We read with great interest the article by Danial et al (1), in whose retrospective study the authors compared complication rates and overall survival in a large series of patients who received surgical or percutaneous peripheral venoarterial extracorporeal membrane oxygenation (VA-ECMO). In conclusion, the authors emphasize on the one hand that percutaneous cannulation for peripheral VA-ECMO is associated with fewer local infections, similar rates of ischemia and improved 30-day survival compared with the surgical approach. On the other hand, they point out the higher rate of vascular complications following decannulation, mainly in the percutaneous group (9.4% vs 1.5%; p < 0.001). Danial et al (1) therefore claim that improvements in cannula removal techniques, and in particular a standardized decannulation technique with a suitable closure device, are needed to further improve patients’ outcomes after percutaneous cannulation. The decannulation techniques described so far are neither sufficiently standardized nor proven enough to be used in the large group of VA-ECMO patients (2,3). For standard multiple device deployment using Perclose ProGlide closure system (Abbott Vascular, Lake Bluff, IL), a sheath for standard guidewire insertion is usually required. The fact that prevents routine usage of this system for VA-ECMO decannulation is a missing standardized procedure to quickly and safely insert a guidewire into the VA-ECMO arterial cannula without significant blood loss.
To meet this challenge, we have established a highly standardized and safe decannulation technique using a hemostasis valve Y connector (Merit Angioplasty Pack; Merit Medical, South Jordan, UT) as modified sheath for quick and safe guidewire insertion in combination with the Perclose ProGlide closure system, which will be detailed below (Supplemental Video 1, Supplemental Digital Content 1, https://links.lww.com/CCX/A58): After a sterile preparation of the cannulation area (Fig. 1A) the arterial and venous cannula must first be clamped shortly behind the selectively hardened proximal venous and arterial cannula body by tubing clamp forceps (e.g., Braun [Melsungen, Germany], 20 cm) (Fig. 1B) before both cannula are cut with a suitable scissor (Fig. 1C). The venous cannula is flushed with a syringe filled with sterile saline solution and clamped again. Subsequently, a hemostasis valve Y connector (Merit Angioplasty Pack) has to be inserted into the proximal arterial cannula end followed by removal of the clamp (Fig. 1, D and E) and flushed with blood. A standard 220 cm 0.035-inch guidewire (AngioKard, Friedeburg, Germany) can then be safely inserted through the hemostasis valve to ascending aorta. With a secure wire position, the arterial cannula can be withdrawn and removed under manual compression of the insertion site by an assistant.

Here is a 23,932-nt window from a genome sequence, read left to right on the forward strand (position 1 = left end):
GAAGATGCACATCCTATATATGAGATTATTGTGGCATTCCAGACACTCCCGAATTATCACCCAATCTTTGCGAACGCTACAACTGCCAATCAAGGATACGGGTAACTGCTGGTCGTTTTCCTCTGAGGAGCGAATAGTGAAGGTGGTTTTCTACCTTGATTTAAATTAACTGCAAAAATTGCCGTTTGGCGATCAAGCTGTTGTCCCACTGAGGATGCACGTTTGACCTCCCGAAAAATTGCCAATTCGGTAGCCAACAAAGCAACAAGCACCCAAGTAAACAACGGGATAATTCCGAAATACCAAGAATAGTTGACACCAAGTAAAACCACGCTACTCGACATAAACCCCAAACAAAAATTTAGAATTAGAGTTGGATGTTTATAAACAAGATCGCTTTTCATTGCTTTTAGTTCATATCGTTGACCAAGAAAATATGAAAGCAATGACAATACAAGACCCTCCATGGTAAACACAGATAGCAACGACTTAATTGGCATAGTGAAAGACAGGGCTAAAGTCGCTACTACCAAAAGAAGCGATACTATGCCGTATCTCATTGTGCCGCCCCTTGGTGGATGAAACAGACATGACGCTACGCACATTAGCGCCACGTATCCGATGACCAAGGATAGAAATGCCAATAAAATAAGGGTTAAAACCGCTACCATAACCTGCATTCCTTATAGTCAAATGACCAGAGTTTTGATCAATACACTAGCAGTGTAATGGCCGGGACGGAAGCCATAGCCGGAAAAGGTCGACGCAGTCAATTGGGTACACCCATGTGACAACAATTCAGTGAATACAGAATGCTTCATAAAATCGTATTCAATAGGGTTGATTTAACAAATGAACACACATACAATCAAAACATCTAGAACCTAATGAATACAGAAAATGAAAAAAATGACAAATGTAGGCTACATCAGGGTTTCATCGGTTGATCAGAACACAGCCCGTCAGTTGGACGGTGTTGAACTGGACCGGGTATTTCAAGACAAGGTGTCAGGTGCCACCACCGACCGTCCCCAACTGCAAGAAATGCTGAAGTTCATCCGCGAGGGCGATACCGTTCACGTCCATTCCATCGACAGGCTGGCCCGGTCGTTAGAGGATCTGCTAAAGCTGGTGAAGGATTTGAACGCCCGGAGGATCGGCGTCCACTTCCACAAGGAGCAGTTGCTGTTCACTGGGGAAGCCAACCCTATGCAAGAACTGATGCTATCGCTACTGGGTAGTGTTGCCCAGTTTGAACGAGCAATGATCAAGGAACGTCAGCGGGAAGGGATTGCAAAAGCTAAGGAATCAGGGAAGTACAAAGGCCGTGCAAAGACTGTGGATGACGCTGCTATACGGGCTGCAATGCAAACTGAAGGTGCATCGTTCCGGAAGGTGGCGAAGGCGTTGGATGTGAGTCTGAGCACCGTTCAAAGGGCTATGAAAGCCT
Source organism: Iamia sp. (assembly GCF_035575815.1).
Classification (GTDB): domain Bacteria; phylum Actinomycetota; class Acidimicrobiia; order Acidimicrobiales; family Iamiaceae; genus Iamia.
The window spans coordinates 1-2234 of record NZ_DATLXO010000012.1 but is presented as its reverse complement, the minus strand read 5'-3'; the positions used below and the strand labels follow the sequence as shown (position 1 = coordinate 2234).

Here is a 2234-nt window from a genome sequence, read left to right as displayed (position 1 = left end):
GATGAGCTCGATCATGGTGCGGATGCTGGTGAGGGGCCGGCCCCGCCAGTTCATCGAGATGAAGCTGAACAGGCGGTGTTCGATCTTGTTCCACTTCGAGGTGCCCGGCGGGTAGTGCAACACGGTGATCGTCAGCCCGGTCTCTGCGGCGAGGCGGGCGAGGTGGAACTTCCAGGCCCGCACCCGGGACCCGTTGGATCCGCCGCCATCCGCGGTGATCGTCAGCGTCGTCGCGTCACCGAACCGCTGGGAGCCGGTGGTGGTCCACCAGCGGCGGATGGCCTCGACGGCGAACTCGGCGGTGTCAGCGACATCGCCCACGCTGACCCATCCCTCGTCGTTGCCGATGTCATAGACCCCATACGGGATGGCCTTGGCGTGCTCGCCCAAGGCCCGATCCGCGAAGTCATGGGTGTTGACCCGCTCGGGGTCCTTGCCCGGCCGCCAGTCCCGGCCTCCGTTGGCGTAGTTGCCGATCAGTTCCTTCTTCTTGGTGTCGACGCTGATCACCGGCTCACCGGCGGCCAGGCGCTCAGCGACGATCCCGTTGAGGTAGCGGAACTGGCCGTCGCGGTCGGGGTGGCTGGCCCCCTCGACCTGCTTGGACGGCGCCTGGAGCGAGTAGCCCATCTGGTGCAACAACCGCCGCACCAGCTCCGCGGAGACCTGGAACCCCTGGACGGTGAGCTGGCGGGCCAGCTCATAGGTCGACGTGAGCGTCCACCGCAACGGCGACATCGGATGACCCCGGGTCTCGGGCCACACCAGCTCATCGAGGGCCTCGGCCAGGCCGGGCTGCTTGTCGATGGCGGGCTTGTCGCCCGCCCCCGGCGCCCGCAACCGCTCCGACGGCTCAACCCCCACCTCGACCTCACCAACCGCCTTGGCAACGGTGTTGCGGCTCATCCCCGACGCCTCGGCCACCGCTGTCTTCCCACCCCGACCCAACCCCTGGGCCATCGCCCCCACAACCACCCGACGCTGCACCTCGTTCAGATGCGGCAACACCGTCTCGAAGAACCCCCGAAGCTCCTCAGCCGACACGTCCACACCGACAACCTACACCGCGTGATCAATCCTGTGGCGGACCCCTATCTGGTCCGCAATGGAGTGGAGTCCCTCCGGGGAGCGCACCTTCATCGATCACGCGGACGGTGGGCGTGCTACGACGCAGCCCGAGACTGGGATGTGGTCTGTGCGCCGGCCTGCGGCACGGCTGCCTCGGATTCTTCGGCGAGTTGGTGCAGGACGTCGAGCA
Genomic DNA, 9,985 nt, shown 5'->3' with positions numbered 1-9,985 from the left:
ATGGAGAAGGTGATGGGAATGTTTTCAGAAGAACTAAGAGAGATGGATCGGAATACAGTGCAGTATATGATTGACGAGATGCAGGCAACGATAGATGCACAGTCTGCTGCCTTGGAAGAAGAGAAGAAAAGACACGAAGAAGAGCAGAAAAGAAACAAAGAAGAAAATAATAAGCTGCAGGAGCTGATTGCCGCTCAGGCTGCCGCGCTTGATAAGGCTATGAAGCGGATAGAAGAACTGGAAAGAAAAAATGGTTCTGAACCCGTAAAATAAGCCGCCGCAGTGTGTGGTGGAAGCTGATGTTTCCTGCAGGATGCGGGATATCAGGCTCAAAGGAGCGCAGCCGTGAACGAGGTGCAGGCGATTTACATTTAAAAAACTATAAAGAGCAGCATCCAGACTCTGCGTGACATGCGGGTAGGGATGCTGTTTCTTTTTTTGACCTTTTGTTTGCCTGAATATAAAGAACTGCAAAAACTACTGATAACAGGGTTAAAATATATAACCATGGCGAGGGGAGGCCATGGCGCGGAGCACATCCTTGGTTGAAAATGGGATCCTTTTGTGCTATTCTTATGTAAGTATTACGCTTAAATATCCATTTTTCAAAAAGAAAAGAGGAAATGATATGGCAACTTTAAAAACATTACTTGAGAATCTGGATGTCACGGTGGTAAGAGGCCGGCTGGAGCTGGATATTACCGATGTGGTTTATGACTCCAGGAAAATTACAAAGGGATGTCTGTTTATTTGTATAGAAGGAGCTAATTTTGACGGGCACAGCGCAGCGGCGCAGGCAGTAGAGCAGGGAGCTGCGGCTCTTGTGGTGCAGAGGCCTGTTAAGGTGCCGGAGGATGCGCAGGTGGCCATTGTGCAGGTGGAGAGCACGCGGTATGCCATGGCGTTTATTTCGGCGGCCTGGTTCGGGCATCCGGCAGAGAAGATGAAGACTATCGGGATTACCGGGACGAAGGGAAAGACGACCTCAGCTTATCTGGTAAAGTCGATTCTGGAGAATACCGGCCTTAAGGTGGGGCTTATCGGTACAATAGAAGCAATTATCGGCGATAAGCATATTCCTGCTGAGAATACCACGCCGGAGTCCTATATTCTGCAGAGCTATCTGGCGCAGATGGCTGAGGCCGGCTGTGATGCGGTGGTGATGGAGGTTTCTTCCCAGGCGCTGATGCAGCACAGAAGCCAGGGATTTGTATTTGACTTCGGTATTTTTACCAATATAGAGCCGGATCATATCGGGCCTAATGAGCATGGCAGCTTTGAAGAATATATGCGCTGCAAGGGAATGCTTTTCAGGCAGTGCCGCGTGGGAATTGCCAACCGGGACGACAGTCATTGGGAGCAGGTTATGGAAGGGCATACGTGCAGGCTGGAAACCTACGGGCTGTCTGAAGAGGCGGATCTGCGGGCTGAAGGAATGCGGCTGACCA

Now the first ProGlide device has to be inserted at about 10 to 11 o´clock and released according to the standard procedure described in instruction for use (IFU, see multiple device deployment at https://vascular.abbott.com/perclose-proglide-intl.html) (Fig. 1F). Next, the guidewire must be reinserted into the side hole of the first ProGlide device to place a second ProGlide device at about 1 to 2 o´clock (Fig. 1G, see IFU). By releasing the second device, two crossed sutures are formed which, according to our previous experience, lead to a secure closure of the vessel. Finally, the knots must be tightened using a knot pusher according to IFU (Fig. 1H) and the guidewire removed after ensuring adequate hemostasis. To prepare for removal of the venous cannula, a Z-suture can be inserted and then the venous cannula withdrawn while firmly tying the sterile swab (Fig. 1I). After final removal of the antegrade perfusion manual compression should then be continued for at least 5 minutes and puncture site covered by pressure bandage for 12 hours according to local standard. A final Doppler ultrasound control be performed to exclude false aneurysm or arteriovenous fistula after release of pressure bandage. So far our technique has already been used successfully in seven patients since January 2019 as a standard procedure on our ICU with only one minor complication occurred after the first procedure, that is, a small pseudoaneurysm likely originating from antegrade perfusion puncture site which was sealed by thrombin injection (Table 1). More data are needed, for example, regarding the rate of ischemic, hemorrhagic, or infectious complications, to further prove our technique. However, our crossed ProGlide technique using a hemostasis valve Y connector ensuring no blood loss seems to be a very promising decannulation technique.
1. Danial P, Hajage D, Nguyen LS, et al. Percutaneous versus surgical femoro-femoral veno-arterial ECMO: A propensity score matched study. Intensive Care Med 2018; 44:2153–2161
2. Hwang JW, Yang JH, Sung K, et al. Percutaneous removal using perclose proglide closure devices versus surgical removal for weaning after percutaneous cannulation for venoarterial extracorporeal membrane oxygenation. J Vasc Surg 2016; 63:998–1003.e1
3. Majunke N, Mangner N, Linke A, et al. Comparison of percutaneous closure versus surgical femoral cutdown for decannulation of large-sized arterial and venous access sites in adults after successful weaning of veno-arterial extracorporeal membrane oxygenation. J Invasive Cardiol 2016; 28:415–419